The UK Information Commissioner’s Office (ICO) has provided Facebook with a Notice of Intent to issue a monetary penalty against the social media platform for its lack of transparency and failure to maintain the security of its users’ personal data in relation to the Cambridge Analytica scandal. The ICO’s fine is the maximum possible under the Data Protection Act 1998 (the UK implementing legislation for the former EU data protection regime under the Data Protection Directive). Facebook will have the opportunity to make representations to the ICO before the ICO’s decision is finalised.


The ICO’s enforcement action relates to Facebook’s involvement in Cambridge Analytica’s “harvesting” of the personal data of approximately 87 million Facebook users. The ICO’s investigation commenced in February 2018 following evidence provided by a former Cambridge Analytica employee that an app (known as “thisisyourdigitallife”) had been dispatched by Cambridge Analytica (among other political consultancies), with the purpose of obtaining user data, by requiring the users to log into the app via their Facebook profile.

The app requested permission from users to access their profile information including current location, Facebook timeline, friends list, email addresses, news feed posts, “liked” pages and posts, and date of birth, among other information. This information was processed by Cambridge Analytica for the purpose of creating voter profiles. The relevant individuals were then made the subject of targeted messaging and advertising during political campaigns in the UK and the US.

ICO Investigation

The ICO’s investigation found that users of the app did sign-up to terms and conditions permitting access to users’ Facebook data; however, the ICO determined that this acceptance of terms was insufficient to amount to “informed consent” to such data being sold on to third-party organizations. Additionally, the collection of such data in this manner was in breach of Facebook’s privacy policy at the relevant time (which included limitations on the use of harvested data for commercial purposes). Any such access should have been permitted for the purpose of augmenting user experiences, only.

Ultimately, the ICO found that Facebook’s failure to ensure the security of user data and its lack of transparency in relation to the ways in which user data could be accessed and used by third parties, constitute breaches of the first and seventh data protection principles under the Data Protection Act 1998.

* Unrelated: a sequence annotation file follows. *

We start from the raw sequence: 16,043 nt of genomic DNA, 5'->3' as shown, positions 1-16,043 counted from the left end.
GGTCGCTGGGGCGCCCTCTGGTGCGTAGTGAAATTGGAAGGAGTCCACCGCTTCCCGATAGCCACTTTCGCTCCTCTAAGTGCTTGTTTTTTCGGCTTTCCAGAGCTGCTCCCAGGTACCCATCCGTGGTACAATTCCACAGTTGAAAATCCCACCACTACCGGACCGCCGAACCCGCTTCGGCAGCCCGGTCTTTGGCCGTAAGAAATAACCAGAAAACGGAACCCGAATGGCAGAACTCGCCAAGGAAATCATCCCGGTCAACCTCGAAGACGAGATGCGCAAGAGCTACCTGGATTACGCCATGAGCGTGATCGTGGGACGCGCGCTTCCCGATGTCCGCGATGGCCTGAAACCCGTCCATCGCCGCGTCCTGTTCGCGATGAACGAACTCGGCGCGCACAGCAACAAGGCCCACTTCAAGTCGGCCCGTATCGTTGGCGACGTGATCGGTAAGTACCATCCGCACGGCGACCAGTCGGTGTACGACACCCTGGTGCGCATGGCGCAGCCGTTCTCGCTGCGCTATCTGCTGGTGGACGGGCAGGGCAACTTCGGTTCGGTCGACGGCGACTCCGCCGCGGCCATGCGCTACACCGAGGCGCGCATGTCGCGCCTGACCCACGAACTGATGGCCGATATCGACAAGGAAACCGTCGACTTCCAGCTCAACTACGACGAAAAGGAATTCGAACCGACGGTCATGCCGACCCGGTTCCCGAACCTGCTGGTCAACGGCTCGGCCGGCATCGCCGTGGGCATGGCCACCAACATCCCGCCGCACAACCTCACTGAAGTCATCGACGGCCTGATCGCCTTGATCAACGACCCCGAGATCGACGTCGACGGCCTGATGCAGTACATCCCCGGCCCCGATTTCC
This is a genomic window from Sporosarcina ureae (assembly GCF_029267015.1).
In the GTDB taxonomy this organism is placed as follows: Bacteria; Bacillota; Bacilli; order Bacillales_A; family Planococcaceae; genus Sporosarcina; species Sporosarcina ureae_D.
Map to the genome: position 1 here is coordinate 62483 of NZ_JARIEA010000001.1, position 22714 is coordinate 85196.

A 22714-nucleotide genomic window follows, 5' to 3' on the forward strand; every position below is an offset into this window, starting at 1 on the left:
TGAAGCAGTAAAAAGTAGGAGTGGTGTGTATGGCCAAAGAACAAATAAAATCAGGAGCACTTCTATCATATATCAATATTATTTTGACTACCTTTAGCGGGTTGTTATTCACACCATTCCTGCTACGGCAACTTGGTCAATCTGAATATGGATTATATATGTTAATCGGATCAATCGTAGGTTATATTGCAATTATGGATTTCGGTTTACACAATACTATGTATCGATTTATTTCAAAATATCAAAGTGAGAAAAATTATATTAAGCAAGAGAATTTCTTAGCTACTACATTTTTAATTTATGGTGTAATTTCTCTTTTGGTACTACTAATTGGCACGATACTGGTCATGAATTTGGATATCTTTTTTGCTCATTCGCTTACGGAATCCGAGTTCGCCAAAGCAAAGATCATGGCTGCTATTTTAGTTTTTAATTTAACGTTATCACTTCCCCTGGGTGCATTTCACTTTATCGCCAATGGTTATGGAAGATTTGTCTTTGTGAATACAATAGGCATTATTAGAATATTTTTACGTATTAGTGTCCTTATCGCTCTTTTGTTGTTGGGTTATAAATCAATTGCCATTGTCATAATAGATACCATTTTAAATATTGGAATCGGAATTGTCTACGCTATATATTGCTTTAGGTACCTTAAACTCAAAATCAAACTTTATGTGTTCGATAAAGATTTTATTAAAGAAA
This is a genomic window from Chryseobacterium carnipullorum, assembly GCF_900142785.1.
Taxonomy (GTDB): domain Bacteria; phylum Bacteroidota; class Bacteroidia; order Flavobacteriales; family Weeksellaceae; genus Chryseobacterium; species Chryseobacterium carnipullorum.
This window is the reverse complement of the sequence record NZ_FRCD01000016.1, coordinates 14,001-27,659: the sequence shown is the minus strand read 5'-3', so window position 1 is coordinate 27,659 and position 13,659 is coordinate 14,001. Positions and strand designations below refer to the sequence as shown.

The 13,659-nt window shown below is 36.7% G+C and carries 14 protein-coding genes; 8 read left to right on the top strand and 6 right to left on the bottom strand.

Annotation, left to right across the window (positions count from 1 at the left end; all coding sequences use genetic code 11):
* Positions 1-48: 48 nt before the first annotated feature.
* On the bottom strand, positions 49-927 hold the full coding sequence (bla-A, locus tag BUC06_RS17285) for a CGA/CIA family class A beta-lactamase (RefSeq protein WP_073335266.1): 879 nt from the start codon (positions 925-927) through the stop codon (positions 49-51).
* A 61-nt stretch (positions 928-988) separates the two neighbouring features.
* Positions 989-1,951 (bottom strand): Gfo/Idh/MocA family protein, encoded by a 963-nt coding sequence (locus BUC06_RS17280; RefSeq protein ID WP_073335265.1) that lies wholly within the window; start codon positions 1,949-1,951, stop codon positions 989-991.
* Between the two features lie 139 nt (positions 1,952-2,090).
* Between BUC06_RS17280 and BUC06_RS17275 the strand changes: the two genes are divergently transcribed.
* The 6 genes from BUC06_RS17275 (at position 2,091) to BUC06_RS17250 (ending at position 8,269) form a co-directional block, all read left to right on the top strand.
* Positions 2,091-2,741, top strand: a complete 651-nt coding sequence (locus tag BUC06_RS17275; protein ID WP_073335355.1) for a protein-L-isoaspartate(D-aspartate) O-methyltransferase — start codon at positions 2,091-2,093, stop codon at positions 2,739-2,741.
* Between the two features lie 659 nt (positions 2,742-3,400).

Elizabeth Denham (UK Information Commissioner) explained that “People cannot have control over their own data if they don’t know or understand how it is being used. That’s why greater and genuine transparency about the use of data analytics is vital.”  She also noted that “Facebook has failed to provide the kind of protections they are required to under the Data Protection Act”.

The ICO’s Notice of Intent provides for a fine of £500,000 ($665,000) which is the maximum fine that the ICO can levy under the Data Protection 1998.

Potential fines under the GDPR

Facebook’s infringing activity occurred prior to the EU data protection regime under the General Data Protection Regulation (GDPR) coming into full effect. Should such infringing activity have occurred under the new regime, and should the ICO also seek to impose the maximum fines available, Facebook would face a fine of €20million ($23million) or 4% of global, group wide, annual turnover (whichever is higher).

In 2017, Facebook’s turnover was approximately $40 billion; the potential fine that the ICO could levy on Facebook for a serious breach of the GDPR would therefore be up to $1.6billion.

Transparency and security

The ICO’s enforcement action highlights the importance of the use of clear, transparent and accurate privacy notices. As well as ensuring personal data is secure, it is vital that data subjects are fully informed of the purposes for which data is processed and how it will be used, shared, accessed and (to the extent relevant) sold to third parties. Privacy notices should be regularly reviewed and updated to reflect business practices in order to ensure compliance with the GDPR’s principles of lawfulness, fairness and transparency.

Ongoing investigation by the ICO

The ICO’s decision to issue a Notice of Intent to Facebook is one of the key updates communicated in the ICO’s progress report on its investigation into data analytics in political campaigns (the full report can be found here).

In addition to actions taken in connection with Facebook’s activities, the report also details regulatory action taken against Cambridge Analytica and its parent company, SCL Election Limited as well as other data consultancies and data brokers implicated in the investigation. Notably, the ICO is pursuing a criminal prosecution against SCL Elections Limited for its failure to properly deal with an enforcement notice requiring it to respond to a subject access request. The ICO also intends to audit the data protection practices of numerous political parties.